English proverb of the day

"The negative side of the American Dream comes when people pursue success at any cost, which in turn destroys the vision and the dream "

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  • Topic of this Week: "CAREER CHOICES - Follow your passion or follow your ability? (October 17, 2021)"

    Please refer to the steps below to join the discussion:
    1. Download the Discord app either on a mobile phone or laptop https://discordapp.com
    2. Register an account
    3. Join the room chat https://discord.gg/dDPbMZa
    The online discussion will start at 3.00pm and close at 5.00pm on 17th, October 2021.
     
    CAREER CHOICES - Follow your passion or follow your ability?
    (the topic was once discussed on SEPTEMBER 22, 2016)

    Making a career choice is more than just landing a job. It is a decision that has a huge impact on our lifestyle and the way we achieve our lifetime goals. But how can we decide on a career path when our academic performance suggests an option but we desire otherwise?
    Imagine you make it through four years of college and get your degree; you graduate and get a job in a related field. But years later, you realize it was actually a mistake. What you are doing is not what you actually want to do. You feel bad having to get up each day and go to a job you do not like.
    That scenario is not rare. For many people, it may take years or more to find out what they are good at, and sometimes, their skills and abilities may not equal their interests and passions. That is one reason why many college students change their major halfway through college, and many never do the jobs related to their majors after graduation.
    The fact is that you cannot be successful at something you are not interested in, but if you have no special skill in something you are passionate about, you can be discouraged; your passion can be drained, and it can be another dilemma.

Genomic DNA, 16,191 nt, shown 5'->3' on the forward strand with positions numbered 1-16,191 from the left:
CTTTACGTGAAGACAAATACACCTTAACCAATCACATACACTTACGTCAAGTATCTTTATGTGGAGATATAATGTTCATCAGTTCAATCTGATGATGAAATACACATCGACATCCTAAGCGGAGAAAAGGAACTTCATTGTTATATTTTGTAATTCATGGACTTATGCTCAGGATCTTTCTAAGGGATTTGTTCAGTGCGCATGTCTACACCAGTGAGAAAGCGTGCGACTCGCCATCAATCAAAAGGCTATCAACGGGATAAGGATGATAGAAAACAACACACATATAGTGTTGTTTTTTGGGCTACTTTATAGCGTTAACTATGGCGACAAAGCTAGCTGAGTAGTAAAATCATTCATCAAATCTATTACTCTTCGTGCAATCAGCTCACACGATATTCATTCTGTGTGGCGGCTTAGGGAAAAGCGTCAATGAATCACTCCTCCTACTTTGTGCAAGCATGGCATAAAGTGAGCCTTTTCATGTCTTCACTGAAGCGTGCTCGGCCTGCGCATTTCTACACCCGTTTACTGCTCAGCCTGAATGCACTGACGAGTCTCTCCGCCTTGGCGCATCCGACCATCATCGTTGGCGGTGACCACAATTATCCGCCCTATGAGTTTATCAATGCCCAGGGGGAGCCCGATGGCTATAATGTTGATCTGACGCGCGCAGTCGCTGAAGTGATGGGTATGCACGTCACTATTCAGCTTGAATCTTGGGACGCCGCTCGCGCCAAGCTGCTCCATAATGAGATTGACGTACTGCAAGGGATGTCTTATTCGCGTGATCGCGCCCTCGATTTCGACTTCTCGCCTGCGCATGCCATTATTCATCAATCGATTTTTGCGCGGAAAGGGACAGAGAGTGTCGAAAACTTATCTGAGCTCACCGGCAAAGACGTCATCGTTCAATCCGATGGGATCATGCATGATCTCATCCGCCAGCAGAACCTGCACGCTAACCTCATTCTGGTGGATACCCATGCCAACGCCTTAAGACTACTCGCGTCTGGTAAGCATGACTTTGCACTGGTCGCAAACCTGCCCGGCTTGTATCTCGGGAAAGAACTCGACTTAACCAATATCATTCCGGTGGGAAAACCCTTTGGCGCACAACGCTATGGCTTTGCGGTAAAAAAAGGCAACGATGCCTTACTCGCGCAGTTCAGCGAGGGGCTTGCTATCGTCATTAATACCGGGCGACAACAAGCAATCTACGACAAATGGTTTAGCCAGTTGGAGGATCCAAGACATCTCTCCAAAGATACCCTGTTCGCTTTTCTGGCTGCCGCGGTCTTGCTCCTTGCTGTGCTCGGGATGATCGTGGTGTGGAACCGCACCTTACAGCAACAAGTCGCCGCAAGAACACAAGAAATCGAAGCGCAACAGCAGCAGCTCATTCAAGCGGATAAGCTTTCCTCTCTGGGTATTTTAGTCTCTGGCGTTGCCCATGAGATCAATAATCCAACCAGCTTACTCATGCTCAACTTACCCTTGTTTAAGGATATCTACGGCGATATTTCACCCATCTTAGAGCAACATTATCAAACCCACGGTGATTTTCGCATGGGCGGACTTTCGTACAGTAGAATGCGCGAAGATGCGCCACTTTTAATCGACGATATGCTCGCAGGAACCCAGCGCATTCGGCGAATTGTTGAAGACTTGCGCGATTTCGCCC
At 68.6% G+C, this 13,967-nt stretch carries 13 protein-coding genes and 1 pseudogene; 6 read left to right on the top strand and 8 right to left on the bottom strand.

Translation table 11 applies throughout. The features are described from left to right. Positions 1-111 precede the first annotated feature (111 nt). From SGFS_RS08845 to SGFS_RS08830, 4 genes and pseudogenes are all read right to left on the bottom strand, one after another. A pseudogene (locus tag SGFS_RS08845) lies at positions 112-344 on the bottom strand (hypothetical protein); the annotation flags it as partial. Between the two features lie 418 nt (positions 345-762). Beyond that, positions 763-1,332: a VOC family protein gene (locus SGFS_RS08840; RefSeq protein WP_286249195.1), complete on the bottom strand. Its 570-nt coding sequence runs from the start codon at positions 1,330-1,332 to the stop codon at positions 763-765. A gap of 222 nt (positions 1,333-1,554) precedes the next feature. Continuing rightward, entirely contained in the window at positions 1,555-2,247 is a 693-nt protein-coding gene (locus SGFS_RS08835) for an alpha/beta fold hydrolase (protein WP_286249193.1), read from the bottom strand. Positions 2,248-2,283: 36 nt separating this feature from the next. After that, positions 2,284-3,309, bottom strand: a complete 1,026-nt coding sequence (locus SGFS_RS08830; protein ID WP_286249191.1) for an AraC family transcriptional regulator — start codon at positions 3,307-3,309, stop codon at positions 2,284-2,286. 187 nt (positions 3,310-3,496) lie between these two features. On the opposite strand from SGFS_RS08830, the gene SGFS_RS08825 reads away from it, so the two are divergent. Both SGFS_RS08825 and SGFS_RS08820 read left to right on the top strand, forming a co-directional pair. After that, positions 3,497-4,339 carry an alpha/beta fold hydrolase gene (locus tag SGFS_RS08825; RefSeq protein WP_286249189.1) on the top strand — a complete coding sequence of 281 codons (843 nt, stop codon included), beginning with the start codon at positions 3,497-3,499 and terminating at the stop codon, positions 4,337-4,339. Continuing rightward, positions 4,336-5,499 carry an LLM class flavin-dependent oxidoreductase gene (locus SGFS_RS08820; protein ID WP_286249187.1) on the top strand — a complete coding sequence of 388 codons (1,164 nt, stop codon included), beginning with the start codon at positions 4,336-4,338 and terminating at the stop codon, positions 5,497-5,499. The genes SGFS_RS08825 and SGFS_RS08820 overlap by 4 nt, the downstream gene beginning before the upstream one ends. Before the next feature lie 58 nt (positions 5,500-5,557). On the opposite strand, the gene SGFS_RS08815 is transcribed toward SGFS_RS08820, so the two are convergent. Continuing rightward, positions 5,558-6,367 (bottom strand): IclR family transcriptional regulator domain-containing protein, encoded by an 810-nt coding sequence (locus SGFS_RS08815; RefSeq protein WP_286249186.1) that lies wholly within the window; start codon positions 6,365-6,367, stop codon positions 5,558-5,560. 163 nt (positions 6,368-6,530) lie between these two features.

QUESTIONS FOR DISCUSSION:
    1. Are you doing what you love for a living?
    2. Why do people sometimes do the jobs they hate?
    3. How do we know if a job is our true calling?
    3. What should we do to make a smart career choice?
    Topic maker: Giang Hải Đăng
     

    Enjoy and have a fruitful discussion!

     

     

    Advance English club
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    Idiomatic English

    (23:13:35 PM 18/03/2014)

     

    What is Idiomatic English?

    Using "idiomatic" English means speaking and writing in a normal way.

    This is a little different from "correct" English. It's possible to make English sentences that are completely grammatically correct, but they're not idiomatic.

    For example, consider the following conversaton:

    A: What is your job?

    B: Umm... I'm a nurse.

    The question "What is your job?" is grammatically correct, but it's not the question that English speakers usually ask. When someone wants to find out about another person's job, they usually ask:

    A: What do you do?

    B: I'm a nurse.

    There are other idiomatic ways to ask about a person's job, of course, but "What is your job?" is not one of them.

     

    How do you learn Idiomatic English?

    You should aim to use idiomatic English as much as possible. You can do that by learning multi-word phrases.

    Don't think about language as single words connected by grammar. Think of it as phrases which combine with each other. So instead of learning a single word like this:

    initiative

    ...learn some phrases like these:

    take the initiative

    an education initiative

    show initiative

    Make sure that you're not only learning English from textbooks. Learn from real-life sources as well: conversations, videos, websites, etc. with native English speakers.

    On the other hand, you won't always be able to speak idiomatically. If you need to say something, but don't know the normal way to phrase it, just do your best using the words and phrases you already know!

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